How to Plant Hibiscus in the Winter

Overview

Hibiscus includes up to 300 species of plants that encompass trees, shrubs, perennials and annuals. The subtropical plant cannot tolerate large fluctuations in temperature and grows best when the thermometer stays between 65 degrees Fahrenheit to 75 degrees F. According to the University of Minnesota extension service, the hibiscus can be grown indoors during the winter months. Temperatures below 55 degrees F. will cause blooms not to open or flower buds not to form. Locations for the indoor winter planting should have full sunlight and be well away from any temperature extremes such as heating radiators.

Step 1

Mix a hibiscus potting soil that contains two parts potting soil, two parts peat moss and one part perlite or vermiculite. Fill the pot half way full of the soil mixture.

Step 2

Choose a pot that will cause the hibiscus plant to become root bound. According to the North Dakota Extension service, placing a hibiscus plant in a pot too large will not cause it to bloom, as the plant must be slightly root bound to produce flowers.

Step 3

Set the hibiscus plant into the pot. Keep the soil equal to within 1 inch below the top lip of the pot. Backfill the potting soil mixture in and around the roots. Gently tamp the soil down with your hands.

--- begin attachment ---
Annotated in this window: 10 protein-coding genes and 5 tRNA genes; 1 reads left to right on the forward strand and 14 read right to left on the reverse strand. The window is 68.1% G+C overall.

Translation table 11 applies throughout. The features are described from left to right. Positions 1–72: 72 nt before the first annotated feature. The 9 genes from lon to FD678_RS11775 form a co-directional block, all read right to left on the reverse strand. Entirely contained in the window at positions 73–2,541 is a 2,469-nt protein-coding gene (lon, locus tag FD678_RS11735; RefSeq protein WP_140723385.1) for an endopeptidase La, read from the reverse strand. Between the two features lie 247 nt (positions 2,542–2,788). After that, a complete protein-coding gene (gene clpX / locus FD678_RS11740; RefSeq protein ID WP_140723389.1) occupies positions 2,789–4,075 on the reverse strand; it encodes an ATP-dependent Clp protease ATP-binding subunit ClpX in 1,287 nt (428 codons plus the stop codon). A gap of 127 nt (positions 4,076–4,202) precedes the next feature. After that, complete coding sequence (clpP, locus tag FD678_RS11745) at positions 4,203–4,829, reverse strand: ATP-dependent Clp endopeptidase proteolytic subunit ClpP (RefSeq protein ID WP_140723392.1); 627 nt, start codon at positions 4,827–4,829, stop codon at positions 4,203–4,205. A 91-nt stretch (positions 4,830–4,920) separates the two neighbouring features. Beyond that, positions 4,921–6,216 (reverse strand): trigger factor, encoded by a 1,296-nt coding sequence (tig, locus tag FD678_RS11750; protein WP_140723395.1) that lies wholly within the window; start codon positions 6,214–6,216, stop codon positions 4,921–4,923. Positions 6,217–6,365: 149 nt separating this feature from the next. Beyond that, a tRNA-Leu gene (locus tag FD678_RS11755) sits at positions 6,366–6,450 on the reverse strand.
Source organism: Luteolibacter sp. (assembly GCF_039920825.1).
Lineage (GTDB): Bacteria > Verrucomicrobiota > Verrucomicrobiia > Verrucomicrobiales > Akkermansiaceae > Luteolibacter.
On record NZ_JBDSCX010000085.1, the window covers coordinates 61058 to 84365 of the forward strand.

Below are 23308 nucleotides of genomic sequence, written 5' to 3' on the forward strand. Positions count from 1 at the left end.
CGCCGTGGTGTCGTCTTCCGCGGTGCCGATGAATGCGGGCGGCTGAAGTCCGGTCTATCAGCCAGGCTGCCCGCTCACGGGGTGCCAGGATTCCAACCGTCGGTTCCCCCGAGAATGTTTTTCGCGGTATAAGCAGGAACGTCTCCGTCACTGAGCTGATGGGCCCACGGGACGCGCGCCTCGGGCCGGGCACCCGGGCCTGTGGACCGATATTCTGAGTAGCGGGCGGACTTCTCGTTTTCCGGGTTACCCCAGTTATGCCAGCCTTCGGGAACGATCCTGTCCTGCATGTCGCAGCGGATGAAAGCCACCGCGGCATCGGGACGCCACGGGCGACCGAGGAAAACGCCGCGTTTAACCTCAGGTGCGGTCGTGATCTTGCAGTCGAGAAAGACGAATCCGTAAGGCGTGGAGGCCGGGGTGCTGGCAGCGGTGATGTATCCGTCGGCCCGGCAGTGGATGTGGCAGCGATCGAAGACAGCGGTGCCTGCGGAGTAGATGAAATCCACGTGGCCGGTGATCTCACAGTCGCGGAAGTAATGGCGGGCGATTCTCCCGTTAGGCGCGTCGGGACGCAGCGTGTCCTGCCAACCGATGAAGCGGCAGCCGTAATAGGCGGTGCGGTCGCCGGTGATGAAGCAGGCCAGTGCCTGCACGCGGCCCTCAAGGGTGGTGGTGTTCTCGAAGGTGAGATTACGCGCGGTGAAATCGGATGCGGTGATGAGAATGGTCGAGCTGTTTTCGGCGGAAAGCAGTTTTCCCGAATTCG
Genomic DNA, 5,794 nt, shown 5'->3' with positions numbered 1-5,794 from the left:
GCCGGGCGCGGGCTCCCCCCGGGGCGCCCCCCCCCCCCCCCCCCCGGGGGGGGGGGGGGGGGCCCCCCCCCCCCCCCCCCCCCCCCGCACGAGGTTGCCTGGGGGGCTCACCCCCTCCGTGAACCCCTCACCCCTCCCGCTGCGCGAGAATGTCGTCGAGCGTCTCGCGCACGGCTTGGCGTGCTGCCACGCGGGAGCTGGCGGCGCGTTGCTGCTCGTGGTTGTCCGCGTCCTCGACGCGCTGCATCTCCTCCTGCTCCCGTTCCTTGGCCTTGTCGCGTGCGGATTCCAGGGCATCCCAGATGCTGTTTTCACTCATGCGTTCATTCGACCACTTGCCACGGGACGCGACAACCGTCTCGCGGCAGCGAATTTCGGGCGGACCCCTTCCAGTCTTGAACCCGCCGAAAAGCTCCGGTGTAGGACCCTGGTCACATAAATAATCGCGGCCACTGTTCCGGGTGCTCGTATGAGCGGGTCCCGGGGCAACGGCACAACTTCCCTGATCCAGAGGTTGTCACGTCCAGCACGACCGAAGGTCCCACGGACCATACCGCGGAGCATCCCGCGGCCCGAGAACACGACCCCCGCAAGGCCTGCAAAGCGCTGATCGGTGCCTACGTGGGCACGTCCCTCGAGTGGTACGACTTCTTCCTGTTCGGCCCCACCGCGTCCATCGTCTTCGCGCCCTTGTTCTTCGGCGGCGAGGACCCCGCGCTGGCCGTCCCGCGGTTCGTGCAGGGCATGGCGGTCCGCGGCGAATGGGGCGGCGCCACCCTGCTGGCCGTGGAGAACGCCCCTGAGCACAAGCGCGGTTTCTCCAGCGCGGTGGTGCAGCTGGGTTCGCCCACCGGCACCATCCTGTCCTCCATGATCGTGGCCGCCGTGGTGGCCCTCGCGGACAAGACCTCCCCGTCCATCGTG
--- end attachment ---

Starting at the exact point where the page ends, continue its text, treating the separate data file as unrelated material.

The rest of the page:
Step 4

Water the hibiscus plant well with water. Allow the water to drain from the pot several times. The repeated watering will remove air from around the roots, and improve the root-to-soil contact.

Step 5

Fertilize the hibiscus plant with a ½ dilution of the 10-10-10 fertilizer. Follow the label directions. Hibiscus plants do not enjoy over fertilization. Add fertilizer at ½ strength every month during the winter.

Things You'll Need

  • Potting soil
  • Peat moss
  • Perlite or vermiculite
  • Pot with drainage holes in bottom
  • Water
  • Fertilizer 10-10-10

References

  • North Dakota Extension Service: Questions on Hibiscus
  • University of Minnesota: Hibiscus
Keywords: hibiscus indoors, winter plants, tropical plants

About this Author

G. K. Bayne is a freelance writer, currently writing for Demand Studios where her expertise in back-to-basics, computers and electrical equipment are the basis of her body of work. Bayne began her writing career in 1975 and has written for Demand since 2007.